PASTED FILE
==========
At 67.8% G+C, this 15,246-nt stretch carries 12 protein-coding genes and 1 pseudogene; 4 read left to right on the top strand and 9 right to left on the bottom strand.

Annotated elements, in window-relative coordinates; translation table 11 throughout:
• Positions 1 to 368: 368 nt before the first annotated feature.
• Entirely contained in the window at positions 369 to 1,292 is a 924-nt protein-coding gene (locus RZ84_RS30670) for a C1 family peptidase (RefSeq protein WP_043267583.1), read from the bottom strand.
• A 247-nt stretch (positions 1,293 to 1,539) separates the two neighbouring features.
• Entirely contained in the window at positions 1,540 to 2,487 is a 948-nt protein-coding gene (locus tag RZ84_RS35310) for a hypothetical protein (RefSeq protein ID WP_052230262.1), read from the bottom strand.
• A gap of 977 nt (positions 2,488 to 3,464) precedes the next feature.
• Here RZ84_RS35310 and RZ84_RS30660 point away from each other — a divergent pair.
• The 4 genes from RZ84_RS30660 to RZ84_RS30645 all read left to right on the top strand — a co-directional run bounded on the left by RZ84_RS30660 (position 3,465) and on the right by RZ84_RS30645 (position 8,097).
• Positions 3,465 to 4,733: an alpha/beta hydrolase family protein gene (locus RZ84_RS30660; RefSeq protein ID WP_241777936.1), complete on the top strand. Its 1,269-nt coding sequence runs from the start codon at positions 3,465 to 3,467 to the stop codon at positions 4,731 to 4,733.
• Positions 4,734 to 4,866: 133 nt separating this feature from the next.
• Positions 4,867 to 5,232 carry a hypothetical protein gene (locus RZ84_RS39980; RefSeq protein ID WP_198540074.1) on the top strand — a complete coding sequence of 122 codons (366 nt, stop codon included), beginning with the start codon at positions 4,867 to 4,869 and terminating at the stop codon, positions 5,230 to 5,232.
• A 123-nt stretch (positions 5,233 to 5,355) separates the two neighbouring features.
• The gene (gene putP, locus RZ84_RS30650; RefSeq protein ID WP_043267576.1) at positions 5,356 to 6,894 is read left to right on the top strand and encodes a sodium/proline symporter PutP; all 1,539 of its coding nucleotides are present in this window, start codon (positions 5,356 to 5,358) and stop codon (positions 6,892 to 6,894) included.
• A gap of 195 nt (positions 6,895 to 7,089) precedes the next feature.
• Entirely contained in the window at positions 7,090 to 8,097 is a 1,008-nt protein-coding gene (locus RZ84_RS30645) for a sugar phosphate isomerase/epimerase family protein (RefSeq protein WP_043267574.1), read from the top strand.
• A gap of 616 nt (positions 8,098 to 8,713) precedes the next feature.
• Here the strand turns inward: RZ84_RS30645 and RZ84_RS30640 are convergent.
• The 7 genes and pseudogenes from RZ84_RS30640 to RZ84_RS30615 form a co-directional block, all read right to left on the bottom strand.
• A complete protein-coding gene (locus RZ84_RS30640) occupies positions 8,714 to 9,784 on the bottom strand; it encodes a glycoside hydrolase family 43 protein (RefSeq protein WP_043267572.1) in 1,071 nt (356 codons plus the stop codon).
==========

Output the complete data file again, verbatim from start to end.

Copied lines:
At 67.8% G+C, this 15,246-nt stretch carries 12 protein-coding genes and 1 pseudogene; 4 read left to right on the top strand and 9 right to left on the bottom strand.

Annotated elements, in window-relative coordinates; translation table 11 throughout:
• Positions 1 to 368: 368 nt before the first annotated feature.
• Entirely contained in the window at positions 369 to 1,292 is a 924-nt protein-coding gene (locus RZ84_RS30670) for a C1 family peptidase (RefSeq protein WP_043267583.1), read from the bottom strand.
• A 247-nt stretch (positions 1,293 to 1,539) separates the two neighbouring features.
• Entirely contained in the window at positions 1,540 to 2,487 is a 948-nt protein-coding gene (locus tag RZ84_RS35310) for a hypothetical protein (RefSeq protein ID WP_052230262.1), read from the bottom strand.
• A gap of 977 nt (positions 2,488 to 3,464) precedes the next feature.
• Here RZ84_RS35310 and RZ84_RS30660 point away from each other — a divergent pair.
• The 4 genes from RZ84_RS30660 to RZ84_RS30645 all read left to right on the top strand — a co-directional run bounded on the left by RZ84_RS30660 (position 3,465) and on the right by RZ84_RS30645 (position 8,097).
• Positions 3,465 to 4,733: an alpha/beta hydrolase family protein gene (locus RZ84_RS30660; RefSeq protein ID WP_241777936.1), complete on the top strand. Its 1,269-nt coding sequence runs from the start codon at positions 3,465 to 3,467 to the stop codon at positions 4,731 to 4,733.
• Positions 4,734 to 4,866: 133 nt separating this feature from the next.
• Positions 4,867 to 5,232 carry a hypothetical protein gene (locus RZ84_RS39980; RefSeq protein ID WP_198540074.1) on the top strand — a complete coding sequence of 122 codons (366 nt, stop codon included), beginning with the start codon at positions 4,867 to 4,869 and terminating at the stop codon, positions 5,230 to 5,232.
• A 123-nt stretch (positions 5,233 to 5,355) separates the two neighbouring features.
• The gene (gene putP, locus RZ84_RS30650; RefSeq protein ID WP_043267576.1) at positions 5,356 to 6,894 is read left to right on the top strand and encodes a sodium/proline symporter PutP; all 1,539 of its coding nucleotides are present in this window, start codon (positions 5,356 to 5,358) and stop codon (positions 6,892 to 6,894) included.
• A gap of 195 nt (positions 6,895 to 7,089) precedes the next feature.
• Entirely contained in the window at positions 7,090 to 8,097 is a 1,008-nt protein-coding gene (locus RZ84_RS30645) for a sugar phosphate isomerase/epimerase family protein (RefSeq protein WP_043267574.1), read from the top strand.
• A gap of 616 nt (positions 8,098 to 8,713) precedes the next feature.
• Here the strand turns inward: RZ84_RS30645 and RZ84_RS30640 are convergent.
• The 7 genes and pseudogenes from RZ84_RS30640 to RZ84_RS30615 form a co-directional block, all read right to left on the bottom strand.
• A complete protein-coding gene (locus RZ84_RS30640) occupies positions 8,714 to 9,784 on the bottom strand; it encodes a glycoside hydrolase family 43 protein (RefSeq protein WP_043267572.1) in 1,071 nt (356 codons plus the stop codon).